Seed Starting: The First Things To Know

There are several things you have to understand about seed starting.

Seeds germinate based on a change in hormones within the seed. For the most part, annual seeds germinate when the soils warm up in the spring. So home gardeners need to be able to create warm soils.

They germinate when adequate moisture is available so we have to provide appropriate moisture. Note this doesn’t mean a lot of water – it simply means what the seed requires.

I note this is generally high humidity around the seed coat, not being soaked in water.

Seed starting most annual plants is easy and this activity makes a wonderful family project that delights small children as well as their gardening parents.

I suppose non-gardening minds will ask if there is a similarity between the delights of small children and the delights of gardeners and I am pleased to be able to answer in the affirmative.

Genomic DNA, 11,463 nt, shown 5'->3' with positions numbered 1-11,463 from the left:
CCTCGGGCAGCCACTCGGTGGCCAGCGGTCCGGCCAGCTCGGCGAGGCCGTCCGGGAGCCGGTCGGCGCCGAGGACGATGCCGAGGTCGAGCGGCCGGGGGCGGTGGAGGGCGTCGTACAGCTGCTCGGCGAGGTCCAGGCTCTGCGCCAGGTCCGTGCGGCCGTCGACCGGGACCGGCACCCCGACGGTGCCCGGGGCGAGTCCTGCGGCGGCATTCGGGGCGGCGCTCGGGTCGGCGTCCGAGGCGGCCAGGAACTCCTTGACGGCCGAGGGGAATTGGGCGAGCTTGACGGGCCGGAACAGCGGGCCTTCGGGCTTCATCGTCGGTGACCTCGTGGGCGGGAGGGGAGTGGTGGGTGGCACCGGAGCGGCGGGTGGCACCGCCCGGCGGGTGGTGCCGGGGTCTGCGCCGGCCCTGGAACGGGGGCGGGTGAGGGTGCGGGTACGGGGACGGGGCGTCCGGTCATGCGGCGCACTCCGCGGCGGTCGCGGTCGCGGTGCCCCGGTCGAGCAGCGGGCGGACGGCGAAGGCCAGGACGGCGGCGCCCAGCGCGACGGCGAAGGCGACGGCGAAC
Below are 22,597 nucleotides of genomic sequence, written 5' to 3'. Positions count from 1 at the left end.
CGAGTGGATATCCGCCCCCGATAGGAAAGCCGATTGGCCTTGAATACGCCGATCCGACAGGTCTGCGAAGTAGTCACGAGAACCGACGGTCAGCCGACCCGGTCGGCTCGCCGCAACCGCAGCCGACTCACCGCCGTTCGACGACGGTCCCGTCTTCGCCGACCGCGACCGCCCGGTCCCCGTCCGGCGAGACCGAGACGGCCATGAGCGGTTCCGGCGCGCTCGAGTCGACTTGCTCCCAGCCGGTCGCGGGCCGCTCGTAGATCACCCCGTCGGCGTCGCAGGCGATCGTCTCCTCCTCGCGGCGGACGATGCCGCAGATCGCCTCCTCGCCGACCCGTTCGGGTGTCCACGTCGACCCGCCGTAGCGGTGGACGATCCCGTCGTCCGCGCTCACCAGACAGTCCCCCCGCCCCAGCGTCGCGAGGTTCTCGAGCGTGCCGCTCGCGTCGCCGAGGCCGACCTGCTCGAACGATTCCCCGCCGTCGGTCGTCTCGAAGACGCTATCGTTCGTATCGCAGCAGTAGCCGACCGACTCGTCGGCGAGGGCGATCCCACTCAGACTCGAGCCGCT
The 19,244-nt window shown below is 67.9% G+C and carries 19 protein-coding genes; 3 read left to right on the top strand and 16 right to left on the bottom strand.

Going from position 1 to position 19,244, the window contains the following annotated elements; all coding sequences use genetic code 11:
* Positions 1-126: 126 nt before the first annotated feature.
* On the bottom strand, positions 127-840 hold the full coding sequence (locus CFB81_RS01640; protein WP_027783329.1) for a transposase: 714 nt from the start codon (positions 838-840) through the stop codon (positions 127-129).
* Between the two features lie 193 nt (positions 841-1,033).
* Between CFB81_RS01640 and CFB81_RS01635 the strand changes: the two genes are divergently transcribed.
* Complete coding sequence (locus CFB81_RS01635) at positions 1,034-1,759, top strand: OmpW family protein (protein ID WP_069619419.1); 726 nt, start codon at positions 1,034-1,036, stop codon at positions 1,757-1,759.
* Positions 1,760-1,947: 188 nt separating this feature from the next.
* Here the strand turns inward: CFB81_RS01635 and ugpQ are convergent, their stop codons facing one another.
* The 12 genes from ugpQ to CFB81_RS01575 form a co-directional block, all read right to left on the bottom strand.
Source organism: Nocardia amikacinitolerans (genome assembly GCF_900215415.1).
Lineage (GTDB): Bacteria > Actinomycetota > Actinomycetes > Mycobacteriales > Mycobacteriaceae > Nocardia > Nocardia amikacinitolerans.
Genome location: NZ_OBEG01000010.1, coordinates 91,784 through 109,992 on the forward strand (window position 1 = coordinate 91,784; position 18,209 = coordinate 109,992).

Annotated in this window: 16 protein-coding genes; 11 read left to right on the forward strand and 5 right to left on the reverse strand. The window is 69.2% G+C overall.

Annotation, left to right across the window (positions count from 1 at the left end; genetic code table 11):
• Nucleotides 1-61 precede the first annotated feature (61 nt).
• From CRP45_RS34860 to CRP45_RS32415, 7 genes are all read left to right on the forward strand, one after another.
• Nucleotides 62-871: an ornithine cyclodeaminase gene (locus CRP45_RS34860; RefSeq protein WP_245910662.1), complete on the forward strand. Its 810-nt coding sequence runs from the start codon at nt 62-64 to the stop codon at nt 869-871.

These similarities are why there are no old gardeners although you may see older people gardening


The first step in seed starting is to choose an appropriate container and while gardening magazines promote a variety of things, I use flower pots.

They work well, hold enough moisture to prevent excessive drying out and are relatively inexpensive. Most of us have a few lying around the place so they aren’t hard to come by or expensive either.

Clean them thoroughly; there is no sense starting good seed and have them die because of bacteria from old soil on the pot.

If you can’t be bothered cleaning them out – use pots that have sat in the shed for a year and the soil is thoroughly dried out. (Note there is research now suggesting cleaning isn’t necessary *if* the pot has been left empty for a year between uses.)

Bad “guys” are pretty much toast if the soil has been dry that long. What you don’t want to do is go from fresh soil to fresh soil to fresh soil – without cleaning out the pot.